Small hydropower ‘safer’ than big dams in the Himalayas

Small hydropower (SHP) is considered safer than big dams in India’s quake-prone western Himalayas, but projects to build them get bogged down by administrative delays and other factors, says a new study.   

Published last month (May) in Renewable Energy, the study proposes that the government fast-track SHP projects and proactively mitigate delays attributable to administrative, environmental, infrastructural, andtechnological causes.  

Hundreds of big dams are being built or planned in the vast Himalayan region. The risks were highlighted by the severe damage caused to the 110-MW Rasuwagadhi Dam in Nepal by the 25 April quake. Fortunately, the dam which has a capacity of 1.5 cubic kilometre was empty.  

In India’s Himalayan state of Himachal Pradesh, where the study was focused, most of the easily approachable sites had already been taken. The remaining sites were located in remote places that lacked infrastructure and transportation facilities, posing serious challenges to the development of SHPs. 

“The Government can take initiatives such as building a web or satellite based system to monitor remote projects in real time. Such a system has great potential to reduce administrative delays”, says Deepak Kumar, lead author of the study and head of civil engineering at the Government Polytechnic, Hamirpur, Himachal Pradesh.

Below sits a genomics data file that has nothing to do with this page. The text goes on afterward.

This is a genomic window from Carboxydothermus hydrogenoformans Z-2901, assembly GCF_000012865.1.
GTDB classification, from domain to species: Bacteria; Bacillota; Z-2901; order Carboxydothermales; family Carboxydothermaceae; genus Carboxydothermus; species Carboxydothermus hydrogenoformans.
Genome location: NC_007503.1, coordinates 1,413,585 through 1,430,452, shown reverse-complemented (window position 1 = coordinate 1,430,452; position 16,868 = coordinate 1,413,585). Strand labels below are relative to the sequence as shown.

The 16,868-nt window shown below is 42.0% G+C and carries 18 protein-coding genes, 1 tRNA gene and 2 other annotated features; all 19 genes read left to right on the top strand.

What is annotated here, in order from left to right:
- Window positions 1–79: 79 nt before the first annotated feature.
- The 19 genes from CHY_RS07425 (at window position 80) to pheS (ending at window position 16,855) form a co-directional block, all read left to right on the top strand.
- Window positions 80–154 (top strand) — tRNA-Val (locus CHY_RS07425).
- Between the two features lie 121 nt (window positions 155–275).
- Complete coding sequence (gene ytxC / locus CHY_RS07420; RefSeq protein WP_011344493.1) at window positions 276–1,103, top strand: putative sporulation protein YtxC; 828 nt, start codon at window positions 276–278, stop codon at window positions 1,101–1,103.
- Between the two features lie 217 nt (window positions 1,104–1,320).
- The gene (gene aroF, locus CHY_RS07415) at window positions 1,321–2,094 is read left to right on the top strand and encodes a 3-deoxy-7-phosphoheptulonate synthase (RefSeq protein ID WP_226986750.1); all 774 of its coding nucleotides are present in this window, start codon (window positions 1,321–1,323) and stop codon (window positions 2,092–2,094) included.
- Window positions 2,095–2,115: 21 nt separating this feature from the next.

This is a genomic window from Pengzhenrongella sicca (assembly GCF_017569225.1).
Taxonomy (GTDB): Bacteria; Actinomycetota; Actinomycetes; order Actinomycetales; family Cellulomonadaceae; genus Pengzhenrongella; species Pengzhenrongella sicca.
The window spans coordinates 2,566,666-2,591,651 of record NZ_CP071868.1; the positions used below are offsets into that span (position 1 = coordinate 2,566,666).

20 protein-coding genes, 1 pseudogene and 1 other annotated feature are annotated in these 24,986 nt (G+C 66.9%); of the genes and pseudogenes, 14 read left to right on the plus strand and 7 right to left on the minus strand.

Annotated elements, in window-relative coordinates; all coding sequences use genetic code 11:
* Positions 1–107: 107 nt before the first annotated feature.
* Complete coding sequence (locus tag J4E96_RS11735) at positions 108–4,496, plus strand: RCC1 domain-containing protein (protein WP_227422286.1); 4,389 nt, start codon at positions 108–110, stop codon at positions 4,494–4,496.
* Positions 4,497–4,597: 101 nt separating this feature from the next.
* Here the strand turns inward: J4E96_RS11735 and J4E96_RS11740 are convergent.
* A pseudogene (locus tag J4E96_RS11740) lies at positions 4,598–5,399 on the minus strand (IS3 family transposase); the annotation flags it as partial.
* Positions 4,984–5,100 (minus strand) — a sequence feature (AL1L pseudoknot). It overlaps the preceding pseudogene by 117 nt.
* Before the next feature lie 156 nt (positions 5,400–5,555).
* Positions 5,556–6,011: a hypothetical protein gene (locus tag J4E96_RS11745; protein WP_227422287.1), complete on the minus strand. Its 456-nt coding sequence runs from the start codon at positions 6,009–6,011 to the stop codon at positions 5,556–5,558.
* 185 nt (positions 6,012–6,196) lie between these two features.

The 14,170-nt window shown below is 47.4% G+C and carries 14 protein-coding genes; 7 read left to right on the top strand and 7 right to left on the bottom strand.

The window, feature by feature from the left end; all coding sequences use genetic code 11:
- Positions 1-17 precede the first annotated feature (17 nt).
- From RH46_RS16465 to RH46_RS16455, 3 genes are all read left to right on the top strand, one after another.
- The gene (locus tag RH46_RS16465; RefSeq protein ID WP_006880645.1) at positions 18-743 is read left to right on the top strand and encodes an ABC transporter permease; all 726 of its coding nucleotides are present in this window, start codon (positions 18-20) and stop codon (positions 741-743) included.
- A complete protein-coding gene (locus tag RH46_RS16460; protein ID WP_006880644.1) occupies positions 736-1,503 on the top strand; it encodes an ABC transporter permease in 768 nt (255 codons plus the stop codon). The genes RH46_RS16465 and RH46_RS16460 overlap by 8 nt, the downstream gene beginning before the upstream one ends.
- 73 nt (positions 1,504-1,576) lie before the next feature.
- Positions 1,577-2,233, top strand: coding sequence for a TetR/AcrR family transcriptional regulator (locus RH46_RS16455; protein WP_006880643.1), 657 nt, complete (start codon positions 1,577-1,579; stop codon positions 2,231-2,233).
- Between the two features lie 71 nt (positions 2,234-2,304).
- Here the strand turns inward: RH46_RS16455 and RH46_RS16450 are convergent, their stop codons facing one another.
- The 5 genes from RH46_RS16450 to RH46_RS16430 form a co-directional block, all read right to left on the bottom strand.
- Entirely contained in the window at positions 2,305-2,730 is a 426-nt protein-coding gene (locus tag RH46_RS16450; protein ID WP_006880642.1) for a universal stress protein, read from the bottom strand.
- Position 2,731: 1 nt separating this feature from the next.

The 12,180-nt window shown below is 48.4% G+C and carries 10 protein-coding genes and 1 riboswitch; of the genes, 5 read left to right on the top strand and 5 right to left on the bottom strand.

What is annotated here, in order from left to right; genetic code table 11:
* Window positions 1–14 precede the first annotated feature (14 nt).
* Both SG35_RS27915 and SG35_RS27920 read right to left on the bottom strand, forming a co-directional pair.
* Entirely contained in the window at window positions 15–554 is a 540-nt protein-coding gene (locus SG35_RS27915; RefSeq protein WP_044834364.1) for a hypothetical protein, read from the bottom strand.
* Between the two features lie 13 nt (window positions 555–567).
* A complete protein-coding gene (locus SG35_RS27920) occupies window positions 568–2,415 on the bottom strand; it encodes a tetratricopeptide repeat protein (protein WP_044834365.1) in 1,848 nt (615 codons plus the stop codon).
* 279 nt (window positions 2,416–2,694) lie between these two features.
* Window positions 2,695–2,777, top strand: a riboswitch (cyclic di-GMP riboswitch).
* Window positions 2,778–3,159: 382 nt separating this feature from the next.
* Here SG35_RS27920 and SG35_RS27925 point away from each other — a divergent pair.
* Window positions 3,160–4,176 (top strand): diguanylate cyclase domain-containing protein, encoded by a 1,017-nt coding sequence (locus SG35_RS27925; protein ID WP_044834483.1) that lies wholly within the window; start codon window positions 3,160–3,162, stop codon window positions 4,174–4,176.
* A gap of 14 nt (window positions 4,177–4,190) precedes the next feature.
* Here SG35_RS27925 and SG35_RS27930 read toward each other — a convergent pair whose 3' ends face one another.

The study recommends improvement in road and telecom facilities to remote regions for better access and communication as well as silt-removing devices since Himalayan streams carry a lot of silt that damages hydro-electric equipment. 

India’s SHP potential is pegged at about 20,000 megawatts with about 16,000 megawatts remaining untapped [1]. 

The researchers closely interacted with project affected people in Himachal Pradesh private businesses and government officials. They also examined hydro power policies in the state and official audits before recommending pro-SHP strategies. 

Apart from being safer in seismic areas, small hydro power projects are cheap, easier to build and maintain, and can cater to villages in remote locations where grid connectivity is not feasible. There is evidence that several small dams are better than one big dam. 

“A comparison of benefits of a big dam with a series of much smaller dams located in the tributaries of the same river show that the latter not only cost less but start giving benefits quicker and without impairing the environment,” says K. S. Valdiya, a geologist at the Jawaharlal Nehru Centre for Advanced Scientific Research, Bangalore, who has studied the Indian Himalayas extensively. 

A recent report by the central government’s National Mission on Small Hydro addresses some of the challenges to SHPs and attempts to promote them.  

Some experts continue to favour large-scale hydro-electric projects arguing that new technologies now available protect them from seismic events. 

“By carefully locating various components of the project, using ductile materials in construction, adopting earthquake resistant designs and stabilising weak and potential shear zones, safe structures can be built,” says Gali Madhavi Latha, a geotechnical researcher at the Indian Institute of Science. 

Link to abstract in ScienceDirect 

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